Death is just a poorly calculated leap away.
Almost everything in Elden Ring will try to kill you — mercilessly, repeatedly, in creative and often unavoidable ways. More often than not, they’ll succeed. And once you get past the inevitable rage and frustration, you’ll probably love it. In fact, FromSoftware games have a reputation for using death as a mechanic to guide players toward better decisions, level-appropriate interactions and the unbridled satisfaction of defeating an enemy that has impaled you dozens of times.
But looking beyond the mechanics of what is shaping up to be one of 2022’s most widely discussed games lies a question: What is Elden Ring teaching us about death positivity?
Popularized by author and mortician Caitlin Doughty, death positivity is a social movement that encourages people to speak openly about death and dying. It isn’t by any means saying that death is a positive thing but rather is a push to destigmatize the conversation around death so that we can better understand it and prepare ourselves.
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Depending on which direction you take in Elden Ring, you could be consumed by a dragon, crushed by indentured giants, impaled by birds with swords for feet, lanced by weapons bigger than your entire body and, more often than not, killed by jumps that are a little too high for your internal organs to cope with. The height of that jump? Largely inconsistent, so good luck finding out.
With all that on the table, Elden Ring and games of its ilk force us to confront death in a productive way, even when we don’t overtly realize that it’s steering us in that direction. But when we think about “death games” as a genre, it isn’t really the model of what you’d typically expect.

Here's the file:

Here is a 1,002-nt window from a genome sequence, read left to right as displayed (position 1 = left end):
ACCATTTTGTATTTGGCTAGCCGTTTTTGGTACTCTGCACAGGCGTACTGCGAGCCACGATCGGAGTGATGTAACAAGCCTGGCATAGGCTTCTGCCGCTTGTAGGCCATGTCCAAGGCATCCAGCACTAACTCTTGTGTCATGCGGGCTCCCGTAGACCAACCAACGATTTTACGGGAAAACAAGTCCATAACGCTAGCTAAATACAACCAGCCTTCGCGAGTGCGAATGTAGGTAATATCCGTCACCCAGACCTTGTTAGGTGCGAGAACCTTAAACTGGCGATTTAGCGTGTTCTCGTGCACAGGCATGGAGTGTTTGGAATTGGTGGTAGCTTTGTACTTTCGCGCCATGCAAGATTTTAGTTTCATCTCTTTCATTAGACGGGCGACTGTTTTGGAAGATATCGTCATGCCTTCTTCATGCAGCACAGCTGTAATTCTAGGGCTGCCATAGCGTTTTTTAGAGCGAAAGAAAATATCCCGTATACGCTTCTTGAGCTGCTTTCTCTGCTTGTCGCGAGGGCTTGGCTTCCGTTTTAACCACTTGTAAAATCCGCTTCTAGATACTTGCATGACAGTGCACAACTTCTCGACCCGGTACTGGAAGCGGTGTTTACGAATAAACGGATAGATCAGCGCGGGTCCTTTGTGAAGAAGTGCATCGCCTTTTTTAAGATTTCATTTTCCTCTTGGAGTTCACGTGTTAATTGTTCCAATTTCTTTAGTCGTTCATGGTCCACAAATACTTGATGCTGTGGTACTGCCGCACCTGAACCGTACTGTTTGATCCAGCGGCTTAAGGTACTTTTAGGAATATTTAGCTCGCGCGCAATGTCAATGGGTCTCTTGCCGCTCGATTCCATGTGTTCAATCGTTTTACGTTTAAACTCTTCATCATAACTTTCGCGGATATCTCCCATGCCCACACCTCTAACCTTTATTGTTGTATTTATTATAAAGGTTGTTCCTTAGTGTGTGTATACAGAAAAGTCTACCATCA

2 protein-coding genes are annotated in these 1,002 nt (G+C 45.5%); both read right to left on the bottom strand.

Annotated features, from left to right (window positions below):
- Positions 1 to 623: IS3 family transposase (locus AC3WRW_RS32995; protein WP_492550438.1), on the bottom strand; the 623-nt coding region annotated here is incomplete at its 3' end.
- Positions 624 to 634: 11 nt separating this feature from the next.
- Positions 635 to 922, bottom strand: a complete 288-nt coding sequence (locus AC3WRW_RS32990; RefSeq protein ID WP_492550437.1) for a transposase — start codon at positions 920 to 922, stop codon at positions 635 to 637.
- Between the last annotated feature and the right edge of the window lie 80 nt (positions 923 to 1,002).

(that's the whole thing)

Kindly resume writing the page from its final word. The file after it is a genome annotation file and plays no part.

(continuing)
What Remains of Edith Finch is a visually stunning game that discusses grief, family and tragedy.
Games designed to be about death often serve a very transparent purpose. Think A Mortician’s Tale, Spiritfarer and What Remains of Edith Finch. Whether it’s to help us process grief, come to terms with our eventual demise or even open up a discussion on a concept considered taboo in many cultures, these games are designed to address death in a way that gives meaning or resolution to the player.
Death is central to the narrative of those games: You know exactly what you’re getting into when you boot one up. Though Elden Ring is a game that is overwhelmingly about death, most people playing it may not be interested in thinking critically about what that really means.
To the average player, much as with its Dark Souls predecessors, Elden Ring is no more than a very difficult fantasy game that allows you to roam around getting utterly trounced by enemies in the name of enjoyment. Players are there to kill bosses and conquer lands. And that certainly is the game. One thousand percent. Nobody is saying it’s not. But it’s also so much more.
Hidetaka Miyazaki, the creator of Elden Ring and Dark Souls, openly references death as a core function of the game, rather than a hindrance. In this incredible piece by Simon Parkin for The New Yorker, Miyazaki explains: “Death and rebirth, trying and overcoming — we want that cycle to be enjoyable. In life, death is a horrible thing. In play, it can be something else.”
The impetus for the game’s narrative (as detailed in the introduction, so no major spoilers) is that thanks to the theft of a special Death rune, nobody in the world of Elden Ring can actually die. Players and NPCs alike are doomed to fight over and over — respawning over and over — and your job is to restore order to the world by reinstituting true death.
Elden Ring cliffsnotes for the intro: